Female Bear Traveled from New Jersey to Greenwich

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The bear that was captured in a backyard in Greenwich on Wednesday afternoon was a young female and had traveled from New Jersey, unusual for its age and sex.
The bear that was captured in a backyard in Greenwich on Wednesday afternoon was a young female and had traveled from New Jersey, unusual for its age and sex. Photo Credit: Anna Helhoski

GREENWICH, Conn. - The bear who was captured in a downtown Greenwich backyard on Wednesday was a young female, who traveled all the way from New Jersey, an unusual move for her sex, according to town officials and the state Department of Energy and Environmental Protection.

“Usually we would have expected this to be a young male, but sometimes females also travel longer distances” explained Denise Savageau, the town’s Conservation Director, in a written statement

The bear sighting was reported in the Chickahominy neighborhood in mid-morning to Greenwich Police. It had no contact with any people or domestic animals, police said. The bear was in a tree when DEEP officials tranquilized it about 2:30 p.m., said Capt. Mark Kordick. The bear was covered with a blanket and loaded into the back of a DEEP truck for removal.

DEEP officials said the bear captured in Greenwich weighed 155 pounds. She is estimated to be anywhere from one-and-a-half years to two-and-a-half years old. She was tagged, most likely as a cub, in New Jersey.   

Black bears stay with their mother as cubs until they reach 18 months in the spring. At that time, the bear cubs are pushed off on their own and disperse. However, females typically stay within a 7 square mile range of home. Male black bears tend to move further away, up to 50 miles or more. As a female bear, originating in New Jersey, the distance she traveled is rare.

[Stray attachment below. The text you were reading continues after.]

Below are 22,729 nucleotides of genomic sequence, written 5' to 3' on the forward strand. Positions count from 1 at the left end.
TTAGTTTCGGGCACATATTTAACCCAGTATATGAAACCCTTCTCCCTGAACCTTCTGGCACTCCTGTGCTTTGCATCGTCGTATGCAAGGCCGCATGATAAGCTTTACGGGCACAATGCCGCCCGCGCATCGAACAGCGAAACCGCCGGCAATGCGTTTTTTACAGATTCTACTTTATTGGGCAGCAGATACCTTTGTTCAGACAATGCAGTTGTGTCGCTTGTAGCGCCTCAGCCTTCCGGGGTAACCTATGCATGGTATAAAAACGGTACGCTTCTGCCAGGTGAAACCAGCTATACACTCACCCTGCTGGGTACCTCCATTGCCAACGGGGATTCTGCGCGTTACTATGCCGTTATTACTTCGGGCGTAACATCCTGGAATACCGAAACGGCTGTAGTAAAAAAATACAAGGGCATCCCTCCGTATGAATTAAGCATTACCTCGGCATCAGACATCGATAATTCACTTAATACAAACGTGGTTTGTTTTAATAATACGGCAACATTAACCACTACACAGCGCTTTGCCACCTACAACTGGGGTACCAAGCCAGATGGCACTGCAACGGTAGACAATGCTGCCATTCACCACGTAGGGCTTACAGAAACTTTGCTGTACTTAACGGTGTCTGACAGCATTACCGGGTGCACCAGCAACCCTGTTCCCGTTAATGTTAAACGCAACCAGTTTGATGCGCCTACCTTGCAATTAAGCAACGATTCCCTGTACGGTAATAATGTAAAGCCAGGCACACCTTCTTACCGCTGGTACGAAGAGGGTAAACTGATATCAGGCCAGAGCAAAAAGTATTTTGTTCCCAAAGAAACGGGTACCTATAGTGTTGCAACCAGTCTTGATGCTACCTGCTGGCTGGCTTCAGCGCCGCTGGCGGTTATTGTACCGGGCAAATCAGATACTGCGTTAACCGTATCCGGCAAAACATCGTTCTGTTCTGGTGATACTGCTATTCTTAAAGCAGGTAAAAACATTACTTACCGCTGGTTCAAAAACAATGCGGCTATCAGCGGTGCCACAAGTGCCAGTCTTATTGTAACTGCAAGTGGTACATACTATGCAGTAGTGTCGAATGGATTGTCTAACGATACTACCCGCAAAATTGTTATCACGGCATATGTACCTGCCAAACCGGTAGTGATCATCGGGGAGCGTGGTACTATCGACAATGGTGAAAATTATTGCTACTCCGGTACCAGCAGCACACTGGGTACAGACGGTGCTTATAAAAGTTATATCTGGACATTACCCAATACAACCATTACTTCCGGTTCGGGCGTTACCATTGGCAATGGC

“We still have a lot to learn about wildlife and how they travel and disperse is something wildlife biologists are continuing to monitor,” Savageau said.

The Greenwich Conservation Commission reminds residents that black bear sightings are becoming more common in Greenwich. “We have had reports of black bear sightings in Greenwich for many years, and over the past 2-3 years, these sightings have seemed to increase,” Savageau said in her written statement.  “Most of the reports have been from the back country but bears will wander anywhere in search of food. Black bear are part of the wildlife in Greenwich and we need to learn to live with them.” 

Black bears are attracted to food sources so Greenwich residents are advised to follow a few simple steps to prevent human/bear conflicts:

Do remove bird feeders and bird food from accessible areas from late March through November.

Do store your garbage in secure containers.  Dumpsters should also be bear secure.  Adding ammonia to the garbage can will make it unpalatable.

Do store and clean grills after use.

Don’t intentionally feed bears (or any wildlife).

Don’t leave pet food outdoors overnight.

Don’t add meat or sweets to your compost pile.

If you do see a bear:

Do make your presence known by waving your arms if you see a bear while hiking.

Do walk away slowly if you surprise a bear nearby.

Don’t approach bear cubs as the mother may be nearby.

Do report any black bear sightings in Greenwich to both the CT DEEP and Greenwich Conservation Commission.

DEEP at 860-424-3333 or online

Greenwich Conservation Commission at 203-622-6461 or by email.

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Anna Helhoski, reporter for The Greenwich Daily Voice here. The bear was removed to a state forest area that has not been disclosed by officials. Thanks for all the feedback!

Yes, but what happened to the bear? Where is it now? The story did not really finish.

This is much more credible that the story of that cat coming from ND. If it was tagged in Jersey then it was tagged in Jersey. That bears are here comes as no surprise to people who spend time in our woods. Greenwich has plenty of open space for them. Like OT said, she could have walked across the ice or even swam if she wanted. They dont need bridges because they arent afraid to get their feet wet.

There is still a lot of ice on the hudson river toward the end of February, she may have walked across, not down near NY City, but a lot further upstream.

Did she take GW bridge or Tappan Zee bridge? Did they find her car anywhere? With NJ license plates? Hmmmm...

Same experts who said there was no Mountain Lion in the state?